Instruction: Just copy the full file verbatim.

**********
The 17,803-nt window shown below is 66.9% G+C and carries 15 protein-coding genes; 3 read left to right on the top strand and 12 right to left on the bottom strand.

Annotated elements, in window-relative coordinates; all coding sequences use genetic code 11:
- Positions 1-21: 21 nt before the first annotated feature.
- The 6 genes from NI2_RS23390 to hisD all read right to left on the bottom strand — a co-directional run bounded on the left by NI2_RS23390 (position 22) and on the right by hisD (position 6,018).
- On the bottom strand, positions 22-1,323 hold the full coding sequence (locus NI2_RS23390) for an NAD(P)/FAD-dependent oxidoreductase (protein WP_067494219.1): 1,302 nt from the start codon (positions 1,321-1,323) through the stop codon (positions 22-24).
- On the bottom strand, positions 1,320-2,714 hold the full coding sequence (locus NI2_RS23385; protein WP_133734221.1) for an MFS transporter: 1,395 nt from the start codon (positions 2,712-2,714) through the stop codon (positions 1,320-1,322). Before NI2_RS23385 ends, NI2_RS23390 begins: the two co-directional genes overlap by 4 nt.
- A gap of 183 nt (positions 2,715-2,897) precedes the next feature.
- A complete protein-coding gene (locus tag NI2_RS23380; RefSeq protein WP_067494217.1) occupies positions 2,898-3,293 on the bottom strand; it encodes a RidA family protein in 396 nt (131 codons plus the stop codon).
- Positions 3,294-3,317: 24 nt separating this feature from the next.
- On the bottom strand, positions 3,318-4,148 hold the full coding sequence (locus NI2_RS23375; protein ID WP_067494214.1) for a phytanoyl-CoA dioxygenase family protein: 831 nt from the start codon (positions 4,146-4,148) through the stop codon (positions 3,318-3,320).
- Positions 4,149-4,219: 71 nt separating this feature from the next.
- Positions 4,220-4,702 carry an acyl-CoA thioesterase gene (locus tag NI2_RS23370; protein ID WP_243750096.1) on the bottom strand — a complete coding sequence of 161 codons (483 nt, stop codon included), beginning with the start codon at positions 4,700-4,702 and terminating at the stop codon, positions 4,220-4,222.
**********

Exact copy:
The 17,803-nt window shown below is 66.9% G+C and carries 15 protein-coding genes; 3 read left to right on the top strand and 12 right to left on the bottom strand.

Annotated elements, in window-relative coordinates; all coding sequences use genetic code 11:
- Positions 1-21: 21 nt before the first annotated feature.
- The 6 genes from NI2_RS23390 to hisD all read right to left on the bottom strand — a co-directional run bounded on the left by NI2_RS23390 (position 22) and on the right by hisD (position 6,018).
- On the bottom strand, positions 22-1,323 hold the full coding sequence (locus NI2_RS23390) for an NAD(P)/FAD-dependent oxidoreductase (protein WP_067494219.1): 1,302 nt from the start codon (positions 1,321-1,323) through the stop codon (positions 22-24).
- On the bottom strand, positions 1,320-2,714 hold the full coding sequence (locus NI2_RS23385; protein WP_133734221.1) for an MFS transporter: 1,395 nt from the start codon (positions 2,712-2,714) through the stop codon (positions 1,320-1,322). Before NI2_RS23385 ends, NI2_RS23390 begins: the two co-directional genes overlap by 4 nt.
- A gap of 183 nt (positions 2,715-2,897) precedes the next feature.
- A complete protein-coding gene (locus tag NI2_RS23380; RefSeq protein WP_067494217.1) occupies positions 2,898-3,293 on the bottom strand; it encodes a RidA family protein in 396 nt (131 codons plus the stop codon).
- Positions 3,294-3,317: 24 nt separating this feature from the next.
- On the bottom strand, positions 3,318-4,148 hold the full coding sequence (locus NI2_RS23375; protein ID WP_067494214.1) for a phytanoyl-CoA dioxygenase family protein: 831 nt from the start codon (positions 4,146-4,148) through the stop codon (positions 3,318-3,320).
- Positions 4,149-4,219: 71 nt separating this feature from the next.
- Positions 4,220-4,702 carry an acyl-CoA thioesterase gene (locus tag NI2_RS23370; protein ID WP_243750096.1) on the bottom strand — a complete coding sequence of 161 codons (483 nt, stop codon included), beginning with the start codon at positions 4,700-4,702 and terminating at the stop codon, positions 4,220-4,222.